Experts today dismissed calls for the UK to make people arriving from China take a Covid test – despite fears surging cases in the country could lead to a new variant.
Visitors to Britain from China will not be asked to provide a negative result before arrival – but the US and other nations are now demanding one.
Professor Paul Hunter, an epidemiologist at the University of East Anglia, said border controls generally only worked for diseases that weren’t already spreading in the UK.
But he added: ‘Controls imposed on one other country never work because if an infection is going to spread internationally it will spread to multiple countries and bypass unilateral controls.’
Dr Simon Clarke, a microbiologist based at the University of Reading, also doubted whether requiring a Covid test would be worth it.
‘I think travel restrictions are only likely to slow down transmission, not stop it completely,’ he said.
‘The tests aren’t 100 per cent accurate, plus people can come via other countries.’
France has also said it has no plans to require travellers coming from China to be tested.
Professor Brigitte Autran, head of the country’s health risk assessment committee COVARS, told France’s Radio Classique: ‘From a scientific point of view, there is no reason to bring back controls at the border… but that could change any day. ‘
America has joined Italy, India, Taiwan, South Korea, Malaysia and Japan in announcing new measures after the abrupt end of Beijing‘s zero-Covid policy sparked a surge in cases.
A sample of tests from two recent flights to Europe found that 50 per cent of people on board had the virus.
But a UK Government spokesman said today: ‘There are no plans to reintroduce Covid-19 testing or additional requirements for arrivals into the UK.’
The spokesman added the UK Health Security Agency (UKHSA) will continue to closely monitor the prevalence and spread of harmful variants and keep available international data under review.
However, travel expert Paul Charles suggested it would ‘inevitable’ the UK would also start requiring tests for Chinese travellers.
‘Ministers don’t want to make the same mistakes they made the first time round when Covid began,’ he told Sky News.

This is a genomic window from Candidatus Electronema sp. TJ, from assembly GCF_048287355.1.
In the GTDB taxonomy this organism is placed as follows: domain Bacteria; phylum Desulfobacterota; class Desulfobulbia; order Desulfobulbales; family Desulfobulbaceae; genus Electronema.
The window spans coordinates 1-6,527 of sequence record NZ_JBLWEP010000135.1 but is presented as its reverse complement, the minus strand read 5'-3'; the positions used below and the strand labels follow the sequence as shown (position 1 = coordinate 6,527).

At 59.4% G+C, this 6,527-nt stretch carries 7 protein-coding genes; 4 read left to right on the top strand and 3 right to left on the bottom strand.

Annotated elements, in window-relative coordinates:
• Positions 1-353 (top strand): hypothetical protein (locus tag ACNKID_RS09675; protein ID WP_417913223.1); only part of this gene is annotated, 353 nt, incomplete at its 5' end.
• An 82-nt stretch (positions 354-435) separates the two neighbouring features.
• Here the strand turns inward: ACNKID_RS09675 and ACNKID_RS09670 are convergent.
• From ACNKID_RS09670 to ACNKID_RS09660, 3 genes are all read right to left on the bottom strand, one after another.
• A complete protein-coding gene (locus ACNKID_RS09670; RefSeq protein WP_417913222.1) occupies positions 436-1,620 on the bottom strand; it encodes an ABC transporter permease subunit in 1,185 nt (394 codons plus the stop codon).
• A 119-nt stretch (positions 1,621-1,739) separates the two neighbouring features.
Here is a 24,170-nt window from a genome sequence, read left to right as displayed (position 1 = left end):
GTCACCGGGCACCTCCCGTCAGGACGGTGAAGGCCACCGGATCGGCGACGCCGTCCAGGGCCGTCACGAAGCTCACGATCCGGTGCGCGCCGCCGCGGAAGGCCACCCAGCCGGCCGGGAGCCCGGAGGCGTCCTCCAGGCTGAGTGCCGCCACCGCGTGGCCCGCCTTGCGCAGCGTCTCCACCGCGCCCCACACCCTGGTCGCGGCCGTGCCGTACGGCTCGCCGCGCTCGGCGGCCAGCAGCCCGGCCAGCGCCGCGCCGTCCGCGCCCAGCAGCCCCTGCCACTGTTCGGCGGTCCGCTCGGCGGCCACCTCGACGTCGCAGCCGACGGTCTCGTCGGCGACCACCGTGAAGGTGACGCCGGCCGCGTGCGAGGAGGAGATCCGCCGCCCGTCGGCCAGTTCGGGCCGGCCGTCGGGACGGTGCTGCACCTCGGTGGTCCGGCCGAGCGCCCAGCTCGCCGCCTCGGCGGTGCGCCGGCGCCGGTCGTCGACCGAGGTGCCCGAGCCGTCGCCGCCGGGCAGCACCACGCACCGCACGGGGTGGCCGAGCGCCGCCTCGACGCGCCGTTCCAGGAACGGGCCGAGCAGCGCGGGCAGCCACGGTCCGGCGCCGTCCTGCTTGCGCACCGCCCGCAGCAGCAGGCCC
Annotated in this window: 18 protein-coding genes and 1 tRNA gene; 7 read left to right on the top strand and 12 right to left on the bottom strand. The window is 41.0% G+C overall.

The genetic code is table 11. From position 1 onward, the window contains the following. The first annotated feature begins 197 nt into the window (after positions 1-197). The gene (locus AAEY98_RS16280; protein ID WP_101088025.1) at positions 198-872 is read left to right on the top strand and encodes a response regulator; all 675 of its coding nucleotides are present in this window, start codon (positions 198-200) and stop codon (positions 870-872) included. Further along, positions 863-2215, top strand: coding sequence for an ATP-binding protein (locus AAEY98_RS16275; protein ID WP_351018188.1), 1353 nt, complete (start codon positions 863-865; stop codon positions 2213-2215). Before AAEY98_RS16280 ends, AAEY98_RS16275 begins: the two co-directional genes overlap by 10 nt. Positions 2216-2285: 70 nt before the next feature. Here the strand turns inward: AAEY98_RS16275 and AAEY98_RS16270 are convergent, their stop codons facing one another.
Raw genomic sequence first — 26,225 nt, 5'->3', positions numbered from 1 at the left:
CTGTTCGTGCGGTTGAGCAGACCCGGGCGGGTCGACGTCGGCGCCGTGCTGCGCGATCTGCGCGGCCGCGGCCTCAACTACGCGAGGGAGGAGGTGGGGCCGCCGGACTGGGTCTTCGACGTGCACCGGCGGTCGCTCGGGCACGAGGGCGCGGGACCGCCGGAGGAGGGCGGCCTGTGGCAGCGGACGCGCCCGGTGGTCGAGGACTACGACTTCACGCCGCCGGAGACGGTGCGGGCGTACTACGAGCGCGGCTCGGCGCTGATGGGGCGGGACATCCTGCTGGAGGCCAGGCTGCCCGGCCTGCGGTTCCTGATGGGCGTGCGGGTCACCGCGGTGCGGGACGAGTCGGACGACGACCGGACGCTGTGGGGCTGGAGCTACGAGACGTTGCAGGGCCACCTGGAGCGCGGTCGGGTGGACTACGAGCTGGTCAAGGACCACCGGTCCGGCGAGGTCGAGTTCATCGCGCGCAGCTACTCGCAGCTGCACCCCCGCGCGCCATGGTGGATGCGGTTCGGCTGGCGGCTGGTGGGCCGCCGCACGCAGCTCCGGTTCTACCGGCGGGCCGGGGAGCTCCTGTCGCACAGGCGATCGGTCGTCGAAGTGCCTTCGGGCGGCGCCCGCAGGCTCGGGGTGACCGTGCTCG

‘They don’t have enough information or quality data coming out of China to be able to make clear decisions yet, so I think they’ll want to insist that airlines test people beforehand and have proof of negative Covid tests before they let people into the UK.’
In the US, starting on January 5, all travellers from China will be required to take a Covid-19 test no more than two days before travel and provide a negative result before getting on their flight.
This applies to anyone aged two years and older.
In a statement explaining the restrictions, the US Centres for Disease Control and Prevention (CDC) cited the surge in infections and what it said was a lack of adequate and transparent information from China, including genomic sequencing on the viral strains circulating in the country.
The CDC said: ‘These data are critical to monitor the case surge effectively and decrease the chance for entry of a novel variant of concern.’
Italy is so far the only country in Europe and EU member state to have set the new testing rules.
According to the BBC, the European Commission said its health security committee will convene today to discuss ‘possible measures for a co-ordinated EU approach’ to China’s Covid situation.
Beijing has finally abandoned its doomed Covid-zero strategy, long after the rest of the world started living with the virus.
This has led to a large exit wave of new infections among the nation’s population of 1.4 billion – and the United States is now also considering its next course of action.
China will scrap quarantine for inbound travellers from January 8, drawing an end to some of the world’s harshest border restrictions.
The move was greeted with jubilation by Chinese citizens, who rushed to book international flights, triggering a surge in ticket prices.
But Bloomberg reported up to 50 per cent of passengers on two flights into Milan from China tested positive for Covid, prompting the Italian government to bring mandatory testing back.
Of 62 passengers on the first flight subjected to testing, 35 came back positive, while 62 out of 120 tested positive from the second plane.